Sunday, 26 April 2020

Dr. Rajendra Singh, 'Water Conservationist' who lit up the lives of Rajasthani villagers, India



Dr. Rajendra Singh, Water man of India. godofsmallthing.com
johad, Rajasthan sandrp in
In the last one decade or so much emphasis given to water conservation by many countries, in particular India, the second most populous country in the world.  Water conservation implies strategies, new laws and implementation of new methods  to sustain,  manage  and protect  natural resources of fresh water  to meet the current and future human requirements. the parameters vary - population increase  industrial growth, agriculture etc. Water conservation has become a ''Mantra'' in developing  as well as developed countries because by 2025, we will feel the pinch  as the water stress will be on the increase in conjunction with population and industrial growth.    
alamy in.
It is quite amazing a trained Ayurvedic doctor  from Uttar Pradesh in the 1980s became a visionary and gave up his medical profession and became a full fledged  water conservationist in the state of Rajasthan  to bring peace and happiness to thousands of families. In this respect, he became a maverick  and chose a mission  that gave him self-satisfaction  and was beneficial to millions of people. Dr. Rajendra Singh's saga of water conservation efforts brings out a strong  message to us - ''you can succeed in any endeavor if you've a  strong will power and  persistent efforts  to successfully complete a mission regardless of setbacks that may crop up midway''.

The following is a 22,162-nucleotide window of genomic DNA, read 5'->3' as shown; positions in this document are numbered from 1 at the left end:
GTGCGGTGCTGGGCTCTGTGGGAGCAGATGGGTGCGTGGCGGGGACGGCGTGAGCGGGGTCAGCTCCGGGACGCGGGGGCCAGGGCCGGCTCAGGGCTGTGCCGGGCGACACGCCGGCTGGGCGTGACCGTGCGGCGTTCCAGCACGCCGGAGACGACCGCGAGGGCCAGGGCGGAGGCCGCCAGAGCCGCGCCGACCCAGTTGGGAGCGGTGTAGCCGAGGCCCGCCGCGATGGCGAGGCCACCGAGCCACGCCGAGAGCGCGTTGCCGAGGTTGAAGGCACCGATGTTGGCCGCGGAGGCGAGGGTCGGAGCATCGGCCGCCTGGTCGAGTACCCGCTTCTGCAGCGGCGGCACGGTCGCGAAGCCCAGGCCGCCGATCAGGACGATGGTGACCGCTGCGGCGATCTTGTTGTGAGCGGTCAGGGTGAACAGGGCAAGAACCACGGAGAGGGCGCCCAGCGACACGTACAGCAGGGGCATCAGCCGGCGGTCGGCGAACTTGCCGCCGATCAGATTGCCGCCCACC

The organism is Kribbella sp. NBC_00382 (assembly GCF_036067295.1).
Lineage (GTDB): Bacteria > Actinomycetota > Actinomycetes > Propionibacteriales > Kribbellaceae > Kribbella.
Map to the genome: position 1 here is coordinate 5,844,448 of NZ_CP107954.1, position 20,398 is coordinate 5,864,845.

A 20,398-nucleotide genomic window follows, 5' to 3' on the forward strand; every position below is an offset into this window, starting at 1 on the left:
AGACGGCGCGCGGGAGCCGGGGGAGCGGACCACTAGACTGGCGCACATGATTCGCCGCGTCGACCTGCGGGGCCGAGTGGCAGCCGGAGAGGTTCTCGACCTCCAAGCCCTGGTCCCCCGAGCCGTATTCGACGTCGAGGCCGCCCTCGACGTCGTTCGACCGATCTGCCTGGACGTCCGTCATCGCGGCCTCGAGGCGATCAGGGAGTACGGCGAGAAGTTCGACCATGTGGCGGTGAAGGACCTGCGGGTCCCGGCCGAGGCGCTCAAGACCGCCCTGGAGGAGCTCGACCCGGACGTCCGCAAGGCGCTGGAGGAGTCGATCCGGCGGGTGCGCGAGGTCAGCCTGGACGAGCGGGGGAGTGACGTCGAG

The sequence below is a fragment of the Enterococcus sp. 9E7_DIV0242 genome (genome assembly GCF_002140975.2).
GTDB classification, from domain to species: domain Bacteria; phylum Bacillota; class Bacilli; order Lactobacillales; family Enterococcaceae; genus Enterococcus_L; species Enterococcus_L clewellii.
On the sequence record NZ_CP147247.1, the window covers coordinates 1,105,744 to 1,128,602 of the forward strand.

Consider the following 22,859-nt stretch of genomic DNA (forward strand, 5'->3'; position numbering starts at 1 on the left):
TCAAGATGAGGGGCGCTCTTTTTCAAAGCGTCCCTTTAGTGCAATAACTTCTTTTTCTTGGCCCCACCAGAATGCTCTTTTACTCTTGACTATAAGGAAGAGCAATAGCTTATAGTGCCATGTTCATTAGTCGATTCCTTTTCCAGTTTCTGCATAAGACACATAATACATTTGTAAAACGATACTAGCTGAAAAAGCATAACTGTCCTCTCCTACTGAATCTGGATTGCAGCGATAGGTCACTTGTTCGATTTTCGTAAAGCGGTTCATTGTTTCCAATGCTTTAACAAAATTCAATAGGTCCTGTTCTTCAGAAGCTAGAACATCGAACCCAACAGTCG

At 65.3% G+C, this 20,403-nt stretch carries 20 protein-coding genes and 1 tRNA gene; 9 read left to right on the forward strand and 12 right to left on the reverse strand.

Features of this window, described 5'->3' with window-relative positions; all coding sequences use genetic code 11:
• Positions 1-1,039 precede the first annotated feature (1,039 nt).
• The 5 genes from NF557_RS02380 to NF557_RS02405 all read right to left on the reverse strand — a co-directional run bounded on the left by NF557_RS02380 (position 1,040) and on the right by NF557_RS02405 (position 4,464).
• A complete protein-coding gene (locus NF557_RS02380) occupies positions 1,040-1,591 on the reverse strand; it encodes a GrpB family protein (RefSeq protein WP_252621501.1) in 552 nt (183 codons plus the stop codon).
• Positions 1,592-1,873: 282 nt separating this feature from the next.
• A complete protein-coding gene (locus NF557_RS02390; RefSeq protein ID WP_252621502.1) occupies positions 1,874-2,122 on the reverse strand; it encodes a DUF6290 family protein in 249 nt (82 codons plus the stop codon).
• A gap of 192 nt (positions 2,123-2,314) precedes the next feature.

Armed with a degree in Ayurvedha  medical sciences Dr. Rajendra Singh in the 1980s served village  the community in Rajasthan, India and  cured their eye problems and night blindness  Being young and energetic, upon staying in the Rajasthani village for a while,  he realized the villagers  there and elsewhere in this semi arid area had no access to potable water. The women had to walk  to far off places in the hot sun to bring water for the  family's daily requirements. Countless women from families in the remote villages daily had to go though the rigors of bringing drinking water, walking all the way up and down. There are no community wells close by.